King Philippe V (Mark Rylance) is having a terrible-horrible-no-good-very-bad-day. Every day of every week. All of them. 24/7. Imported from France to fill a royal vacancy in Spain, Philippe V, grandson of Louis XIV of France, is out of sorts, morose, and well, pretty much off his nut. He is, of course, not the first head of state to have mood swings the size of a small third-world-country, but he may have been the first one to be on the receiving end of music therapy.
The time is 1737 in Spain, and the King has been up all night talking to the only sentient being he appears to trust, his goldfish Diego. His wife Isabella (Melody Grove) has assigned herself to be his advocate. She is pretty much alone in this department. The Council’s messenger, Don Sebastien De La Cuadra (Edward Peel) is intent on removing the King with the assistance of the Royal doctor, Jose Cervi (Huss Garbiya). Just because the King is paranoid does not mean folks are not out to get him.
The Queen is on a personal mission to save her husband, who she loves but by whom she does not fee loved. Perhaps a return to mental health will change that? While on an unexplained junket in London, the Queen attends the opera and sees a performance by Farinelli, a castrato. So moved is she that she stumbles backstage, shaking, and begs for Farinelli to accompany her home to Spain. He does – although we are not privy to the final negotiations (odd). Perhaps because Isabella was shaken to her core she instinctively knew or hoped that Farinelli could bypass Philippe’s short circuited synapses.
It is worth mentioning here that the King listens to one Farinelli sing and speaks to another. In a remarkably strange bit of direction, Farinelli is played by two men. The actor Sam Crane handles all the text and the singing is handled by countertenor Iestyn Davies. The two are dressed identically, and when Farinelli sings, Crane is given the unenviable task of shadowing the singer.
When the King hears Farinelli (Davies) for the first time, it is as if someone has entered his dream. The two enter a verbal pas de deux, with Farinelli (Crane) keeping up with the tennis-match quality of the conversation. Lobs and Aces. He not only keeps up, he takes a few serves. It is this conversation that opens the door to the king’s inner inner sanctum. For one thing, both men divine that their respective situations are not natural. Phillipe allows us how they were both robbed – when he was sent into a sort of exile to become a king in a different country. Farinelli when he was castrated. Both were betrayed by men they loved. – Phillipe by Louis XIV and Farinelli by his brother. Phillipe spit balls questions: Are you here to spy on me? No. Can you fuck women? Yes. YES? Oh this is interesting and not at all what the Queen had planned. As a matter of fact not much goes as the queen or anyone else in this administration has planned. Phillipe remains thoughtful and contrary; wistful and demanding; belligerent and contrite. When his council advises public appearances he chooses instead to retreat to a forest where he can hear the music of the spheres as introduced by Farinelli, and where the king can hear the spiders dismantling their webs.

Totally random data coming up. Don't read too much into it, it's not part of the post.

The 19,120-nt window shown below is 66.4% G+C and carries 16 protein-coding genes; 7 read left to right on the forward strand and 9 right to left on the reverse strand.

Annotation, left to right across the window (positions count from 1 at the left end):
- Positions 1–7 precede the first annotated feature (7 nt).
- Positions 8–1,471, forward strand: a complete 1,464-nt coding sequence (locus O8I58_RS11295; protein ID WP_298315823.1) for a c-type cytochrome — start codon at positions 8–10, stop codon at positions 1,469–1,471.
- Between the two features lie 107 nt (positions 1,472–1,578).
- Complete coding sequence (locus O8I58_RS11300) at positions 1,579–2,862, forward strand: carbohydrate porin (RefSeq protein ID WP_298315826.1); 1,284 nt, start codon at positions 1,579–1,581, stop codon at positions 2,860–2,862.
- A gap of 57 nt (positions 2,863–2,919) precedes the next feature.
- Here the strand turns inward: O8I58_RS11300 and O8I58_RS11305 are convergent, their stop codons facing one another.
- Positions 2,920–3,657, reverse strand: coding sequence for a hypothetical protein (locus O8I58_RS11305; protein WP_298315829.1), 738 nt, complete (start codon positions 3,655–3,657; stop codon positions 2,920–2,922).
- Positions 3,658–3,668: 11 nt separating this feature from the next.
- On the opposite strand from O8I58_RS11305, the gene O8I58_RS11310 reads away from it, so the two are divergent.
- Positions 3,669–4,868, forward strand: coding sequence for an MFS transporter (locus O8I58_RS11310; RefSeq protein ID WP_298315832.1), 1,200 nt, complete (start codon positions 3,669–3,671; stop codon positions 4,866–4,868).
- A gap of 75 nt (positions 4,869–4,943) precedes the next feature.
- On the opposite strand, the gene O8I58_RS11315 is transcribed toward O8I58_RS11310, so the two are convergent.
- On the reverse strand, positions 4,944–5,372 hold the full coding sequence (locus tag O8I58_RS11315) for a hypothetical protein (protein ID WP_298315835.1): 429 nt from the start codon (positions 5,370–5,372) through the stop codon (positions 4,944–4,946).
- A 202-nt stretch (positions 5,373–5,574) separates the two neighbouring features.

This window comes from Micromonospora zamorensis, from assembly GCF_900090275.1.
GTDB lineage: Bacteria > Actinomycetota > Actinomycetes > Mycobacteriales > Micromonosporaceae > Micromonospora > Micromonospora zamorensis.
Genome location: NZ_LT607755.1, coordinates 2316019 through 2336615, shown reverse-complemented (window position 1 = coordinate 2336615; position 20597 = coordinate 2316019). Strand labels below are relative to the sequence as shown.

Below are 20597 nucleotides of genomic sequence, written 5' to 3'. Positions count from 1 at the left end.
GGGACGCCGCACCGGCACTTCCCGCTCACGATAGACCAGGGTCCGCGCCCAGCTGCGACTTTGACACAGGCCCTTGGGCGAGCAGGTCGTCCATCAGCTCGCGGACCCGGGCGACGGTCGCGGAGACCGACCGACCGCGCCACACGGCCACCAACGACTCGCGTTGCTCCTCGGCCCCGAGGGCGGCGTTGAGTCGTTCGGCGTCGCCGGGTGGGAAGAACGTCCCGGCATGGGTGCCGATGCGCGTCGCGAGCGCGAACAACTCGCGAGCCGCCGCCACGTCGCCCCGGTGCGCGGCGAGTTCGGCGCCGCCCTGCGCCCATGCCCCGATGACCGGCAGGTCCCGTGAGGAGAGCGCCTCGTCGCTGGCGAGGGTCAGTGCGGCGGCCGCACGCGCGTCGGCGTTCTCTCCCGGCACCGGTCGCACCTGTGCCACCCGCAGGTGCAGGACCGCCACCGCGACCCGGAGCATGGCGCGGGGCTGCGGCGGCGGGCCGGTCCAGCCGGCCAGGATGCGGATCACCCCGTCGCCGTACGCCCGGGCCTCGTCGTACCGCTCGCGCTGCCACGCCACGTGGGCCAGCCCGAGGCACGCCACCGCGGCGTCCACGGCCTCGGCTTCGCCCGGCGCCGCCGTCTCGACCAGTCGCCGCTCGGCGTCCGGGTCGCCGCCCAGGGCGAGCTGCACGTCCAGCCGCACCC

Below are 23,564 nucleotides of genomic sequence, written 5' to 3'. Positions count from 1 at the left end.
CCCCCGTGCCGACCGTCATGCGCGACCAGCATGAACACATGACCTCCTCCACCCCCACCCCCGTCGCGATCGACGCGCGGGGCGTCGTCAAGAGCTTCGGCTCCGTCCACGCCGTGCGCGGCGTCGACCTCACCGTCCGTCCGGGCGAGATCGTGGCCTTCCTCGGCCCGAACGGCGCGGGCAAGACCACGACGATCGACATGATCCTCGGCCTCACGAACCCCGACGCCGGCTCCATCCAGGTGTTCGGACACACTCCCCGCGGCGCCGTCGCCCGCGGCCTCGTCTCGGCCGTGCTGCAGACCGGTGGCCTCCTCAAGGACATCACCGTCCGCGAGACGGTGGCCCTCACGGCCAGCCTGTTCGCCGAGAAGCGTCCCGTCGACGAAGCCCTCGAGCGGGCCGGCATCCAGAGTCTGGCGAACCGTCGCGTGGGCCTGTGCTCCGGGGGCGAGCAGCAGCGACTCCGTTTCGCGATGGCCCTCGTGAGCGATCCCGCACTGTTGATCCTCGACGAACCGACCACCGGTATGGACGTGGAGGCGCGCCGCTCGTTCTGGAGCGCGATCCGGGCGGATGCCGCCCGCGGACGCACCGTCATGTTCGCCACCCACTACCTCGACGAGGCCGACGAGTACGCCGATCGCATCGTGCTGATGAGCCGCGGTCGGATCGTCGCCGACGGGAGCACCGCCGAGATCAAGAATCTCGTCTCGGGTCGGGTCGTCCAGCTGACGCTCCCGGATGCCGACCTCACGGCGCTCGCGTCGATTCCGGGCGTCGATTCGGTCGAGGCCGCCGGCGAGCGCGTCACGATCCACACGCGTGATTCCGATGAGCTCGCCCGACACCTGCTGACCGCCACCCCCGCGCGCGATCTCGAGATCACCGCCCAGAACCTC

His retreat does not last, because the world wants him back. His citizens need to see him, and the rest of Europe needs reassurance. He is propped up and sent out into the world with Farinelli promising to stay by his side – at least for a few more months.
For Phillipe Farinelli’s voice reminds him that ”It is possible to live in this world.” That Farinelli cannot actually live inside Phillipe’s head is unfortunate, because that is where Phillipe would like to have him. As it is he is alone in there and the Royal Cargo of his mind is not secured. Farinelli did not cure the King of madness – he kept away the other voices – for a time.
Neither is the text of this play. The only real blips of heartbeats are the performances of Rylance and Iestyn Davies. The rest of the cast is given little if anything to do. This play is more a series of incidences than a story unfolding. To be sure – the set and attention to design detail by Jonathan Fensom are things of beauty. In addition the use of period musical instruments and the skill of the musicians wrap us in a cocoon that sweeps us out of time and place.
Everything that could be done to bring this tale to life has been done. Author Claire Van Kampen could not ask for a better production. A great production of a play with little substance, however, does not a great play make. But for the performance of Rylance, who is as always remarkable, and Davies, who is a delicious surprise and deserving of the two final bows that Rylance engineers, Farinelli and The King remains a tedious bit of business.
(Photo by Joan Marcus)
What the popular press says...
"But watching Mr. Rylance’s Philippe experience Farinelli’s voice, we hear what he hears. And an actor and a singer temporarily turn a night at the theater in an anxious city into an Eden beyond worldly care, all the more precious for its evanescence.."
Ben Brantley for New York Times
"There’s not much to Claire van Kampen’s simplistic script for “Farinelli and the King,” the play now running on Broadway after premiering at Shakespeare’s Globe in London. But with a lead performance by Oscar and Tony winner Mark Rylance in full sail, it’s enough."
Marilyn Stasio for Variety
External links to full reviews from popular press...